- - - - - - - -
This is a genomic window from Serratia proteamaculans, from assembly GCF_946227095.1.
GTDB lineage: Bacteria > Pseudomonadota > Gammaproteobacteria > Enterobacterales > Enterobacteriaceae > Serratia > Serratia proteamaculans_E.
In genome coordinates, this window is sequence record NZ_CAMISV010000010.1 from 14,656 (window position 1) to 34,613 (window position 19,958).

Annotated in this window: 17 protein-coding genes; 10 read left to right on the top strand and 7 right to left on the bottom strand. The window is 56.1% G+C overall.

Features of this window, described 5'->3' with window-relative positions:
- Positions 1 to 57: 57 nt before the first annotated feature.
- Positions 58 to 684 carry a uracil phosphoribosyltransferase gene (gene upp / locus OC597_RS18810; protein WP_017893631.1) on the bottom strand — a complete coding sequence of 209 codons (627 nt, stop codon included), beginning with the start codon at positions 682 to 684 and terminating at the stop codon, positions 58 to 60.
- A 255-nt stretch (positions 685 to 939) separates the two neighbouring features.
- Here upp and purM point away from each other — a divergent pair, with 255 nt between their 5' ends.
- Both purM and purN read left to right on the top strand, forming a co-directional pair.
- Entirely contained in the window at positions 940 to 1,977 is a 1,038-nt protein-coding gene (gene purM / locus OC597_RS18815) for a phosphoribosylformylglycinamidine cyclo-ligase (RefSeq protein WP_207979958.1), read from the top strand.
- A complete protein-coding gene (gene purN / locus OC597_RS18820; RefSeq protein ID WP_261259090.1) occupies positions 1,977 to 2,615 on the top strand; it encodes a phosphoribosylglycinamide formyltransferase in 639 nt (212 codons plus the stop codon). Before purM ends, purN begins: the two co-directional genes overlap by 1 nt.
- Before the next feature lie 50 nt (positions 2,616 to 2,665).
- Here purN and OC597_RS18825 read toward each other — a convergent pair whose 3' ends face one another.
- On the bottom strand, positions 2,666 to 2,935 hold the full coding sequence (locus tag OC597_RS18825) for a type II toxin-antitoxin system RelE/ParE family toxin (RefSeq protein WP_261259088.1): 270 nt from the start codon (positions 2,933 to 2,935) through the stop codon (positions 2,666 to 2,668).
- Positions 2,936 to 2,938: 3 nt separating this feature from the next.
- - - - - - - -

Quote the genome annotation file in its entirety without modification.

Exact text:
This is a genomic window from Serratia proteamaculans, from assembly GCF_946227095.1.
GTDB lineage: Bacteria > Pseudomonadota > Gammaproteobacteria > Enterobacterales > Enterobacteriaceae > Serratia > Serratia proteamaculans_E.
In genome coordinates, this window is sequence record NZ_CAMISV010000010.1 from 14,656 (window position 1) to 34,613 (window position 19,958).

Annotated in this window: 17 protein-coding genes; 10 read left to right on the top strand and 7 right to left on the bottom strand. The window is 56.1% G+C overall.

Features of this window, described 5'->3' with window-relative positions:
- Positions 1 to 57: 57 nt before the first annotated feature.
- Positions 58 to 684 carry a uracil phosphoribosyltransferase gene (gene upp / locus OC597_RS18810; protein WP_017893631.1) on the bottom strand — a complete coding sequence of 209 codons (627 nt, stop codon included), beginning with the start codon at positions 682 to 684 and terminating at the stop codon, positions 58 to 60.
- A 255-nt stretch (positions 685 to 939) separates the two neighbouring features.
- Here upp and purM point away from each other — a divergent pair, with 255 nt between their 5' ends.
- Both purM and purN read left to right on the top strand, forming a co-directional pair.
- Entirely contained in the window at positions 940 to 1,977 is a 1,038-nt protein-coding gene (gene purM / locus OC597_RS18815) for a phosphoribosylformylglycinamidine cyclo-ligase (RefSeq protein WP_207979958.1), read from the top strand.
- A complete protein-coding gene (gene purN / locus OC597_RS18820; RefSeq protein ID WP_261259090.1) occupies positions 1,977 to 2,615 on the top strand; it encodes a phosphoribosylglycinamide formyltransferase in 639 nt (212 codons plus the stop codon). Before purM ends, purN begins: the two co-directional genes overlap by 1 nt.
- Before the next feature lie 50 nt (positions 2,616 to 2,665).
- Here purN and OC597_RS18825 read toward each other — a convergent pair whose 3' ends face one another.
- On the bottom strand, positions 2,666 to 2,935 hold the full coding sequence (locus tag OC597_RS18825) for a type II toxin-antitoxin system RelE/ParE family toxin (RefSeq protein WP_261259088.1): 270 nt from the start codon (positions 2,933 to 2,935) through the stop codon (positions 2,666 to 2,668).
- Positions 2,936 to 2,938: 3 nt separating this feature from the next.